Friday, July 7, 2017

Bell spins, wins Buckle Up in Your Truck 225

Bell spins, wins Buckle Up in Your Truck 225 Christopher Bell earned his third NASCAR Camping World Truck Series victory this season and fifth of his career early Friday by holding off Brandon Jones in the Buckle Up In Your Truck 225 at Kentucky Speedway.

Bell spins, wins Buckle Up in Your Truck 225

The 22-year-old overcame a spin early in the race and led the final 37 laps in the No. 4 Kyle Busch Motorsports Toyota.

"This is pretty special," said Bell, whose three victories have all come on 1.5-mile tracks this season. "This was an extremely tough race for me. We had our ups and downs there and through practice (Wednesday). Practice didn't really go smooth, but we had such a good Toyota Tundra that I knew if the right circumstances came up we could do it. Rudy (Fugle, crew chief) did a great job on top of the pit box getting me track position after I made a mistake there and spun out."

Jones challenged Bell in the closing laps in the No. 99 Chevrolet but could not close the gap. He finished 0.167 of a second behind Bell for his third runner-up showing in 34 career Truck Series races.

"I was trying everything I knew pretty much to do in there," Jones said. "I know he was mirror driving me, had to have been, the way he was pulling back up on us. Just trying to play mind games with him, trying to trick him out some, but he had a hot rod as well tonight. It was an evenly matched deal. I just needed to be out front. I think we would've pulled away just like they did."

Bell led three times for a race-high 54 laps and was one of four Kyle Busch Motorsports entries in the race. Three finished in the top 10.

Noah Gragson finished fifth in the No. 51 Toyota behind third place driver Justin Haley and fourth place driver Austin Cindric. Team owner Kyle Busch ran as high as second but was hampered by slow pit stops throughout. A sixth place finish for the seven-time Kentucky winner dashed hopes of a possible weekend sweep.

The Buckle Up In Your Truck 225 was the first race held on the track since a new layer of asphalt was applied over the offseason. Bell said it was as smooth as glass.

Drivers jockeyed for position on each restart and in doing so produced three- and four-wide racing that left onlookers holding their breath. The aggressive racing contributed to six of the eight yellow flags that slowed the race for 42 laps.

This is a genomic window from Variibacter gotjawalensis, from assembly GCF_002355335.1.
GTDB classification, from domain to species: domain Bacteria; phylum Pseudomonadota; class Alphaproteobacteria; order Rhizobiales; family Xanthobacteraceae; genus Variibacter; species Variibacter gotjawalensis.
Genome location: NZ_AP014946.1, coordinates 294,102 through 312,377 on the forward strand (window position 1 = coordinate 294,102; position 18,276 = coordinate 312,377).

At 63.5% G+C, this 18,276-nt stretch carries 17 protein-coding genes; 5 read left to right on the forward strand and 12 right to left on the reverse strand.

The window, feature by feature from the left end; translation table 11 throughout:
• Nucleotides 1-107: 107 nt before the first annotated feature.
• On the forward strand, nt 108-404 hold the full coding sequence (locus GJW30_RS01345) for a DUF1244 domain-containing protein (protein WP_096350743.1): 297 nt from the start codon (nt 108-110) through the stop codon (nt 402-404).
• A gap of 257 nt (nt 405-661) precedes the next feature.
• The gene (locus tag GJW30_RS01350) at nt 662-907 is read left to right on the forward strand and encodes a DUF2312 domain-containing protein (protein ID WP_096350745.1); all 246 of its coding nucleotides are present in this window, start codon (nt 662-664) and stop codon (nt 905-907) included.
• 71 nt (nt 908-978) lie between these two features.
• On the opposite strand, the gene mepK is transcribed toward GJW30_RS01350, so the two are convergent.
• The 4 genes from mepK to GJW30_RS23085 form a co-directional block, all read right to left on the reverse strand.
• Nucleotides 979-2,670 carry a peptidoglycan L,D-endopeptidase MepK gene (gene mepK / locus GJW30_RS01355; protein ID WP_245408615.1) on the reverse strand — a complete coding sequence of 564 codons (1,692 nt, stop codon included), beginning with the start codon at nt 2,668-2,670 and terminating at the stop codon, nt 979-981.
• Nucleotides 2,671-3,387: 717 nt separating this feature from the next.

"Turns 1 and 2 are really fast. It's real easy to run wide open," said Bell, who finished 17th and fourth in his two other Truck Series starts at Kentucky Speedway before this week. "That creates big drafts by the time you get to Turn 3, but then whenever you get to Turn 3 the entry is fairly wide then all of a sudden you get into the corner and there's a truck-and-a-half width of rubber that you can run. There's not enough room for three trucks, but lot of guys tried to make room for three trucks and it didn't work."

The race started 2 hours, 51 minutes behind schedule due to weather and finished around 12:40 a.m.

Qualifying was rained out, so the starting lineup was set by owner's points. That put points leader and defending series champion Johnny Sauter on the pole at Kentucky for the second time in his career. He led the first 26 laps.

Louisville native Ben Rhodes won the first stage and Gragson won the second. For each, it was their first stage win this season.

Rhodes was expecting more than 3,000 supporters cheering him in the stands and he undoubtedly thrilled them when he surged past Sauter and ThorSport Racing teammate Grant Enfinger on a restart following the race's first caution.

Rhodes lined up 13th for the start of the second stage and was racing three-wide entering Turn 3 when he spun, slid up the track and hit the outside wall.

ThorSport Racing teammate Grant Enfinger went high to try to avoid the accident but ran into Rhodes. The incident ended their nights. Rhodes and Enfinger finished 27th and 28th. A third ThorSport Racing entry driven by Matt Crafton sustained some minor damage but was able to continue and finished eighth behind Parker Kligerman.

After being discharged from the infield care center, Rhodes said thought he had room on the bottom and was trying to gain position before the field strung out single file.

"We had plenty of room out there," Rhodes said. "I went on the bottom where there wasn't very much and should have backed out a little bit sooner. I backed out as soon as I saw them coming down. We just all ran out of room.

"All these people waited out the rain to watch us race. I got them a stage win. I'm just really sorry I couldn't get them a win overall."

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